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12 Practical Points on Bible Reading

This is an awesome post from HoldingToTruth.com about how to read the Bible.  The twelve points are divided into three sections as follows:

The proper attitude for reading the Bible

1. Have the attitude of contacting God Himself

2. Have the attitude of coming to receive spiritual nourishment

3. Have the attitude of coming to receive enlightenment

Some simple ways to read the Bible

1. Read the books of the Bible sequentially

2. Don’t read too much at one time

3. Blend reading of the Word with prayer

4. Underline precious verses

5. Don’t seek too much understanding

6. Muse on the Word

Some tips on time

1. The best time to read the Bible is in the morning

2. It is best to read the New Testament in the morning

3. Try to set apart at least ten minutes at a time

 

I highly recommend you go to the actual blog post itself, because there you’ll find lots of helpful verses and extra commentary for each of the twelve points.

Do any of you have any other tips for reading the Bible?

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A Deeper Look at “My Father’s house”

This is a short video from EachOneHas.com.  In it, a computer programmer takes a quick, but deep, look at John 14:2.

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A Stable Christian Life

Last night right before I went to bed I remembered that I hadn’t read the New Testament all day.  I knocked out the Old Testament in the morning, but put off the New.  It was late and I was tired, so the idea of not reading quickly came to mind.  But almost as soon as the thought of abandoning the Bible came to me, another thought came in.  “Why would I do that?  The Bible’s my rock.  It’s the basis of my Christian life and everything I believe.  I think I can sacrifice a few minutes of sleep for one chapter.”

This is not a new predicament, or one that is exclusive to myself.  Everyday Christians around the world have to fight to get into the word.  Whether they’re fighting culture, apathy, governments, etc., there is always a struggle to get into the Bible.  A lot of Christians think it’s unnecessary for them to read the Bible.  “I won’t understand it anyway, so why waste my time.  I’ll just go to church or watch church on T.V. and let someone else explain it to me.”  This is something I hear a lot, and have been tempted to indulge in myself.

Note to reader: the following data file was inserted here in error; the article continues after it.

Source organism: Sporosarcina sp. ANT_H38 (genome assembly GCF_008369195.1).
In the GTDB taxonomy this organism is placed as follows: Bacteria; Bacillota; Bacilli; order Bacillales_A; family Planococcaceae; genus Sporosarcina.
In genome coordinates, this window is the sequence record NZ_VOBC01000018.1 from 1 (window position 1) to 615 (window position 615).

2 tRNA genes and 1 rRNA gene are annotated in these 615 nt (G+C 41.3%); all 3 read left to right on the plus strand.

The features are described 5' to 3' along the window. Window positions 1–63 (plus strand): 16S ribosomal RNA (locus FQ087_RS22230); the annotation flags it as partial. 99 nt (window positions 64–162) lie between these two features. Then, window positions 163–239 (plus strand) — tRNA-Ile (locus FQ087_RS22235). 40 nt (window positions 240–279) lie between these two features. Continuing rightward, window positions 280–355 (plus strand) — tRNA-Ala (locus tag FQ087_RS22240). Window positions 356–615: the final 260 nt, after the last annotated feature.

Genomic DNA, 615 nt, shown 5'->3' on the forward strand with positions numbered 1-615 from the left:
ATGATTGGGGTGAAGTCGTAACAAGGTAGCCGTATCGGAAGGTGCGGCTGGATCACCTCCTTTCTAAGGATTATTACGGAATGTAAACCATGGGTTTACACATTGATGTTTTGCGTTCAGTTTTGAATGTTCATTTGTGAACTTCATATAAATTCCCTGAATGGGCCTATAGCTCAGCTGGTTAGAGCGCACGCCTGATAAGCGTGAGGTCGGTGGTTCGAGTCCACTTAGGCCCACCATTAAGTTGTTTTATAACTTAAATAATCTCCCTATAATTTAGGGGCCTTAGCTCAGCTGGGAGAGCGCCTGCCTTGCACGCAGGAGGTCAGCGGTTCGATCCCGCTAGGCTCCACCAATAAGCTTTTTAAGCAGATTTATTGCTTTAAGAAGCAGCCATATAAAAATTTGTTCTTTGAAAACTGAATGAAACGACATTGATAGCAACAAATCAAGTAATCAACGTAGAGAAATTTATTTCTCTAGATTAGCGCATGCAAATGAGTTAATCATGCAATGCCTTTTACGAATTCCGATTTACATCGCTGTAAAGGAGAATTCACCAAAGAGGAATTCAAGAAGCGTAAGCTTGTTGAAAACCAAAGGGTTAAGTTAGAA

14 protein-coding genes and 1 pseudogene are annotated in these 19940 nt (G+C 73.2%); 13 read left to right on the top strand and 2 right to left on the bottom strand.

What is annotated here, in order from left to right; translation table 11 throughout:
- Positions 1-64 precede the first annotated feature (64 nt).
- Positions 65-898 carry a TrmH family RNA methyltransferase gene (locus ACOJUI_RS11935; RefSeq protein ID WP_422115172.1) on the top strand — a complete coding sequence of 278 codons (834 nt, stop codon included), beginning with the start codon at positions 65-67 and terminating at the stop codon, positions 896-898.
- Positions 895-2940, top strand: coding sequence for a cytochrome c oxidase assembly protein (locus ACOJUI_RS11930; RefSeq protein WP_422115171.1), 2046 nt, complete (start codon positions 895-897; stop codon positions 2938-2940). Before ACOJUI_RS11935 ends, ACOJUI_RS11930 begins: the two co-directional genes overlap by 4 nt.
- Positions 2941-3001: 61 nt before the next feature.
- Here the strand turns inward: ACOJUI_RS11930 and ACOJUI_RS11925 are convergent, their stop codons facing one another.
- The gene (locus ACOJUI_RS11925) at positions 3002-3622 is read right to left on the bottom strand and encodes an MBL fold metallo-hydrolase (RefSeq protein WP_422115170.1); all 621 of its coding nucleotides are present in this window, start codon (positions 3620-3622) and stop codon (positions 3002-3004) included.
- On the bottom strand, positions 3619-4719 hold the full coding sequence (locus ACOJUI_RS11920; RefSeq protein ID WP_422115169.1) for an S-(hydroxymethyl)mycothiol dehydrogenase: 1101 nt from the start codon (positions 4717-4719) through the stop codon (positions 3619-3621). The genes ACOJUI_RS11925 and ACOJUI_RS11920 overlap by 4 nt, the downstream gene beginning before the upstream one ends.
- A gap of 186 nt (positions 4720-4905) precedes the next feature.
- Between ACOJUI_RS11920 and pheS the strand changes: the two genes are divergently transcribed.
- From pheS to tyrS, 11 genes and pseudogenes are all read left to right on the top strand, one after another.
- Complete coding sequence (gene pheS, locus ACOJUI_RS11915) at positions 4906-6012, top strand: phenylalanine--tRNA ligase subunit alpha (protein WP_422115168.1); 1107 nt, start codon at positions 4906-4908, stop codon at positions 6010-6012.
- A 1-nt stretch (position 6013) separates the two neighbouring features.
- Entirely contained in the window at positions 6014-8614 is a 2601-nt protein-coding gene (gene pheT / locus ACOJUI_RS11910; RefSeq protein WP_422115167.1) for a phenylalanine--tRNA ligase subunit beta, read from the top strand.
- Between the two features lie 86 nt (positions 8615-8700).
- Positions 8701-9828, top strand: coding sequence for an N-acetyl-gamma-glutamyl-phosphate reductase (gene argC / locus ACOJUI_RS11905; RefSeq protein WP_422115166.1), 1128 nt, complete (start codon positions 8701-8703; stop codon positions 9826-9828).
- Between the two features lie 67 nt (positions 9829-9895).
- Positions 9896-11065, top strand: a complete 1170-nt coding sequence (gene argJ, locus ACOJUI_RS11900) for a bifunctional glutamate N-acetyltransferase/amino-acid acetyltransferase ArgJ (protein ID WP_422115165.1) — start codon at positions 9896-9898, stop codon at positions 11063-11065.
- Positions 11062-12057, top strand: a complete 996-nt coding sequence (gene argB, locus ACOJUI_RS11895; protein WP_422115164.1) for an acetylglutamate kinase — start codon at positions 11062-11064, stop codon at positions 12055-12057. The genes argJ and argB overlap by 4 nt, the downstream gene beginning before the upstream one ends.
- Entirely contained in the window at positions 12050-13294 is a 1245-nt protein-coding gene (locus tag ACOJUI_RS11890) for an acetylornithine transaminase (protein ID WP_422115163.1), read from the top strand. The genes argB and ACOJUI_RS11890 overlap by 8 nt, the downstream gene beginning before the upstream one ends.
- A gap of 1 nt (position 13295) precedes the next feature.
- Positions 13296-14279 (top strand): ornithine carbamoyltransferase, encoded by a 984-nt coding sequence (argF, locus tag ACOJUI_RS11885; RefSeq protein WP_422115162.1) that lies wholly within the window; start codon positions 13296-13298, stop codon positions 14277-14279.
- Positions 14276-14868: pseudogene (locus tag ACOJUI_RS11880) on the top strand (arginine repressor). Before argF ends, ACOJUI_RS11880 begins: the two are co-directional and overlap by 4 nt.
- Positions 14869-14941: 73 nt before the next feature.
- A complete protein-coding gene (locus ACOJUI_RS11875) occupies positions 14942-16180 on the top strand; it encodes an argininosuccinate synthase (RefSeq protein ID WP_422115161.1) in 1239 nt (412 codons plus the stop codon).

In 2008 I went to a sort of Christian training for college students.  The topic was the book of Philippians, and something one of the brothers said came to me last night.  He told us that “Without the Word of God to go along with the bountiful supply of the Spirit, our Christian life can be unstable…. The Word never changes and is always the same, so it can stabilize our Christian life.”

Isn’t this good?  I’m so unstable and constantly fluctuating.  One minute I’m praising the Lord and the next I’m completely immersed in the world and my own problems to the point that I forget about God and focus on my pitiful self.

There’s a parable in Matthew 7:24-27 that portrays my situation perfectly:

“Everyone therefore who hears these words of Mine and does them shall be likened to a prudent man who built his house upon the rock.  And the rain descended, and the rivers came, and the winds blew, and they beat against that house; and it did not fall, for it was founded on the rock.  And everyone who hears these words of Mine and does not do them shall be likened to a foolish man who built his house upon the sand.  And the rain descended, and the rivers came, and the winds blew, and they dashed against that house; and it fell, and its fall was great.”

The translation I’m using has fantastic footnotes.  I want to share two of them here, one for the word “rock” and the other for the word “sand”.

Rock – “Rock does not refer to Christ but to His wise word, the word that reveals the will of His Father who is in the heavens.  The living and work of the kingdom people must be founded on the word of the new King for the accomplishing of the will of the heavenly Father.  This is to enter in through the narrow gate and walk the constricted way that leads to life.”

Sand – “Sand refers to human concepts and natural ways.  If we live and work according to our human concepts and natural ways, our living and work will be founded on sinking sand.  This is to enter in through the wide gate and walk the broad way that leads to destruction.”

This is so true.  Without the word of God, all we’re left with is our own ideas of how to live a proper Christian life.  We may look to other people and philosophies, but how we apply what we see and appreciate in those people and philosophies still depend on our “human concepts and natural ways.”  But even though certain traditions and ideologies may look solid and trustworthy on the surface, they’re really just sinking sand with no support.  The only way to really have a stable Christian life is to read the “wise word” of God.  People and philosophies come and go, but the Bible is constant and unchanging.  There is no other way to know the Father’s will or receive the grace needed to walk the narrow and constricted way.  So which do you want?  A house that is stable and strong, or a house that can fall with a change in the wind?  Oh Lord!  Keep us all in Your wise word!